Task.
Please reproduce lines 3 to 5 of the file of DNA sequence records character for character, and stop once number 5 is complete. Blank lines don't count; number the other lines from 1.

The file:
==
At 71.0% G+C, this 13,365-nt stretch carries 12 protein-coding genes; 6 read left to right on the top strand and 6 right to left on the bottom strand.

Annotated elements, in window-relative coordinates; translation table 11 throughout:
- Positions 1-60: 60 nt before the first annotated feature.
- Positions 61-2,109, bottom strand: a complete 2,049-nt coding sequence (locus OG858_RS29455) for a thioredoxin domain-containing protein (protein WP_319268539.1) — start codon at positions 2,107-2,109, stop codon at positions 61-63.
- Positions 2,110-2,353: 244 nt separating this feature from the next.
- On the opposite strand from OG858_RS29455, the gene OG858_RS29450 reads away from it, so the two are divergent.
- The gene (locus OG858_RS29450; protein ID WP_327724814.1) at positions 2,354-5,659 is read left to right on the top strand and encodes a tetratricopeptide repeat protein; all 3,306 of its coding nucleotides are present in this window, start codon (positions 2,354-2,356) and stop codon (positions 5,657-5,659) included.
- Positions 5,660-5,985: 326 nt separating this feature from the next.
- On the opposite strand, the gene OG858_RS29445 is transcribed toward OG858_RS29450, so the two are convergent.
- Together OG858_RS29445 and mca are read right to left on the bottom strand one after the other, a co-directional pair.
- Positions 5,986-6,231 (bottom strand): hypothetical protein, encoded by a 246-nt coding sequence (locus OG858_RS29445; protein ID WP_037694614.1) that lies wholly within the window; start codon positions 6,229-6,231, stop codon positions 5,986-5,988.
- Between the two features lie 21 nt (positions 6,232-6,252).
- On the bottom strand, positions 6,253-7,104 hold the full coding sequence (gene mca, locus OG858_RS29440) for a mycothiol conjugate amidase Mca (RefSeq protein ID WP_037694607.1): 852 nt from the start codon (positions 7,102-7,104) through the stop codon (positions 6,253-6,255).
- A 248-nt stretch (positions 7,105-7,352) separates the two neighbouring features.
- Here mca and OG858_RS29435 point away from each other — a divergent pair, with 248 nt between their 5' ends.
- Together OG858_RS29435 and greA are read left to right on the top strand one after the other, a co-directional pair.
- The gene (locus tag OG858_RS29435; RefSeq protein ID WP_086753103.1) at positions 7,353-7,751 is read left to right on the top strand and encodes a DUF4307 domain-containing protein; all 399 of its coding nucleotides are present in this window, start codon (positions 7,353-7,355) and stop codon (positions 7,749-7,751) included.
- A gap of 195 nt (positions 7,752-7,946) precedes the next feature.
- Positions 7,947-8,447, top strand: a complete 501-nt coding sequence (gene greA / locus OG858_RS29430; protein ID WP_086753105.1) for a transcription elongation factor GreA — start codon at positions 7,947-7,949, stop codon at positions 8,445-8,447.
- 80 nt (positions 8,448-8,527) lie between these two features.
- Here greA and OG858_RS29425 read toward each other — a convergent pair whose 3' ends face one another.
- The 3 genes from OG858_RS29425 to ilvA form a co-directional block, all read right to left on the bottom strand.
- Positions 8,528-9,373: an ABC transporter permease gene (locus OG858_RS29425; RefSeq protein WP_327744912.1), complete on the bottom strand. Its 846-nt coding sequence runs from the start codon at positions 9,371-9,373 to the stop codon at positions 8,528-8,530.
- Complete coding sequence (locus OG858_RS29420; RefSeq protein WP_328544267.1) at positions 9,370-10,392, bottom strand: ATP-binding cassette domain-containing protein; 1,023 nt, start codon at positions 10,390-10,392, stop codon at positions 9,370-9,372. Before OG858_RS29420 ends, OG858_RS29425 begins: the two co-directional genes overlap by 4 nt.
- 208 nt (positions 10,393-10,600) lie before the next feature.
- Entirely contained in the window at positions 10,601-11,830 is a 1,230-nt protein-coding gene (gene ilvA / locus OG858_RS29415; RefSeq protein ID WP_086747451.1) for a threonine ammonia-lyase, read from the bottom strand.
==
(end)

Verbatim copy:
- Positions 1-60: 60 nt before the first annotated feature.
- Positions 61-2,109, bottom strand: a complete 2,049-nt coding sequence (locus OG858_RS29455) for a thioredoxin domain-containing protein (protein WP_319268539.1) — start codon at positions 2,107-2,109, stop codon at positions 61-63.
- Positions 2,110-2,353: 244 nt separating this feature from the next.